(9) The statements of objection showed that the name ‘Darjeeling’ is used to designate certain products that are not in conformity with the specification, but which are comparable to such products. The continued use of the name on these products is found to jeopardise the existence of the name ‘Darjeeling’. Therefore the producers of such products should be granted a transi­tional period of 5 years to use the said name, pursuant to Article 13(3) of Regulation ... 510/2006, in so far as these products have been legally marketed for at least 5 years prior to 14 October 2009, and provided that the Union’s legal order, in particular with respect to Directive 2000/13 ... on the approximation of the laws of the Member States relating to the labelling, presentation and advertising of foodstuffs is respected [Here's a point to ponder: what sort of intellectual asset is the right to use a name within circumscribed limits that eviscreate its goodwill and which is guaranteed to die within five years]. 
(10) Concerning the alleged generic character of the name proposed for registration, no proof of generic status has been established [But then, it isn't easy to convince the Commission that any word is generic. 'Feta' was a descriptive, generic term for a type of cheese for decades before the Commission, in a decision upheld by the Court of Justice, said it wasn't].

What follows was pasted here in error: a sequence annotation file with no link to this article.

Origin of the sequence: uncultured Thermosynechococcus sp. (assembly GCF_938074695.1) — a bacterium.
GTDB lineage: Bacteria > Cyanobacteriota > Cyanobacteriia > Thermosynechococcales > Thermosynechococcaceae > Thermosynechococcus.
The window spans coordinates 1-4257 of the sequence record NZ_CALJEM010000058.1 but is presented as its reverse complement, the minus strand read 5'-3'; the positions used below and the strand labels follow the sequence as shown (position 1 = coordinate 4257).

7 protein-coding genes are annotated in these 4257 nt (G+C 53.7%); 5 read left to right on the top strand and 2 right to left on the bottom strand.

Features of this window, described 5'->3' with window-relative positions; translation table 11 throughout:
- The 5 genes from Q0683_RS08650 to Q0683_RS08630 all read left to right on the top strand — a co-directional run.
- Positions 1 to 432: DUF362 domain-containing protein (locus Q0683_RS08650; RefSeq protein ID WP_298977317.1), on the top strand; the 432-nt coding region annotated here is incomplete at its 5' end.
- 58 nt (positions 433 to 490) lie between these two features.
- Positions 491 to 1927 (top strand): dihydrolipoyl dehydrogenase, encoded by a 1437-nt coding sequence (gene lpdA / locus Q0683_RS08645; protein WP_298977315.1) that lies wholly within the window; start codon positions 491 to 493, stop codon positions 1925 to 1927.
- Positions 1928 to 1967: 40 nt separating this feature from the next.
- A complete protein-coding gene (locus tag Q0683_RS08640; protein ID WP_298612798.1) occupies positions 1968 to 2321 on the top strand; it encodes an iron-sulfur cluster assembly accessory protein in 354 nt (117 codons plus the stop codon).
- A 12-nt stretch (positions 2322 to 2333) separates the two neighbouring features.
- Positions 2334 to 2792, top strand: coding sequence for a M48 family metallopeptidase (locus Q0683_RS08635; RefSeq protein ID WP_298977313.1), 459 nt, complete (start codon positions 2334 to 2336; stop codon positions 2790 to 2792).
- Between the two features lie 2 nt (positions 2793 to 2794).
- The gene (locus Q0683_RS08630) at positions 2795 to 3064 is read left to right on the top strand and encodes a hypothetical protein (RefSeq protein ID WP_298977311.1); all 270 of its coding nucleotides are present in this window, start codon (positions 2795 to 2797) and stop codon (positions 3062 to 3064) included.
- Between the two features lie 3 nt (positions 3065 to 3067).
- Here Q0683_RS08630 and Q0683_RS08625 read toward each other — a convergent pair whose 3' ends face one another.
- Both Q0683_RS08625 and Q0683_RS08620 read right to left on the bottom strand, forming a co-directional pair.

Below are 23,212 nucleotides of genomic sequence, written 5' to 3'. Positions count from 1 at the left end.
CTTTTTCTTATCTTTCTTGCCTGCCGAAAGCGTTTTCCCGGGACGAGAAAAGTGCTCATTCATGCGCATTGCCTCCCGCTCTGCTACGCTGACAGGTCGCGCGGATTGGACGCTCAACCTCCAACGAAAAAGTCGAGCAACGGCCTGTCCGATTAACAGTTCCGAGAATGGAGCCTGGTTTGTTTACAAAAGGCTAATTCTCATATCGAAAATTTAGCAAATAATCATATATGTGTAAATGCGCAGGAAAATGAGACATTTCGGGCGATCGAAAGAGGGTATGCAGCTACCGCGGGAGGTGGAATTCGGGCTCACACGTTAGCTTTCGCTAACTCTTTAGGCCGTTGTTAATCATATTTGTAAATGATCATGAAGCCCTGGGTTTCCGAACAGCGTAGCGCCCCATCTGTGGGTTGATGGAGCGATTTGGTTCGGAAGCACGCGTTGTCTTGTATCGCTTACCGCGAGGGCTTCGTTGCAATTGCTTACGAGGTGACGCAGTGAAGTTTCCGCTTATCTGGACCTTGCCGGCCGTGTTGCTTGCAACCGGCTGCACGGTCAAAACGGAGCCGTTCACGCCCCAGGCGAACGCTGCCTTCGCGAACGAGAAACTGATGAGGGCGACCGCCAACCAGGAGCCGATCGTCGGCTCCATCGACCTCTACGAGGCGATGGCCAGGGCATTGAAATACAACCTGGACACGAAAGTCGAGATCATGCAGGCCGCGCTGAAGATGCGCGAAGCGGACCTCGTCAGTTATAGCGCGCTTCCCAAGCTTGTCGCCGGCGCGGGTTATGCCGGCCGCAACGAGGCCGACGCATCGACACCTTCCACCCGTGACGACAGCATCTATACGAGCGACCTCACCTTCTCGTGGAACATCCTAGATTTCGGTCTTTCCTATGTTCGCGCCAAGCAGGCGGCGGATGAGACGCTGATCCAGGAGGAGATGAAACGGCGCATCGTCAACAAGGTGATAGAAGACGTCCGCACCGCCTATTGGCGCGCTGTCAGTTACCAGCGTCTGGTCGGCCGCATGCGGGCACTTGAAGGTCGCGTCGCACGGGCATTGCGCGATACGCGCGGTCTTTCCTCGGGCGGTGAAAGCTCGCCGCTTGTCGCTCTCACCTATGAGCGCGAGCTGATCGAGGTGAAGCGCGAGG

(11) In the light of the above, the name ‘Darjeeling’ should be entered in the Register of protected designations of origin and protected geographical indications ...
(12) The measures provided for in this Regulation are in accordance with the opinion of the Standing Committee on Protected Geographical Indications and Protected Designations of  Origin, HAS ADOPTED THIS REGULATION 
The Regulation itself is tiny:
Article 1 
The designation contained in Annex I to this Regulation shall be entered in the register. 
Article 2 
Registration is subject to a 5-year transitional period during which names including ‘Darjeeling’ may be used on products produced not in conformity with the specification, in so far as these products have been legally marketed for at least 5 years prior to 14 October 2009, and provided that the Union’s legal order, in particular with respect to misleading of consumers to a
material degree pursuant to Article 2 of Directive 2000/13/EC, is respected. 
Article 3 
The updated Single Document is contained in Annex II to this Regulation. 
Article 4 
This Regulation shall enter into force on the 20th day following its publication in the Official Journal of the European Union".
The IPKat congratulates the applicants on completing their long trek to legal recognition. The process has not been an easy one.
Row over Darjeeling? Just a storm in a tea-cup Row over Darjeeling? Just a storm in a tea-cup Reviewed by Jeremy on Tuesday, October 25, 2011 Rating: 5

1 comment:

  1. "The plucking is mainly done by highly skilled women workers because the green leaves require soft handling with care to retain its quality."

    Is the Commission promoting a sexist attitude here?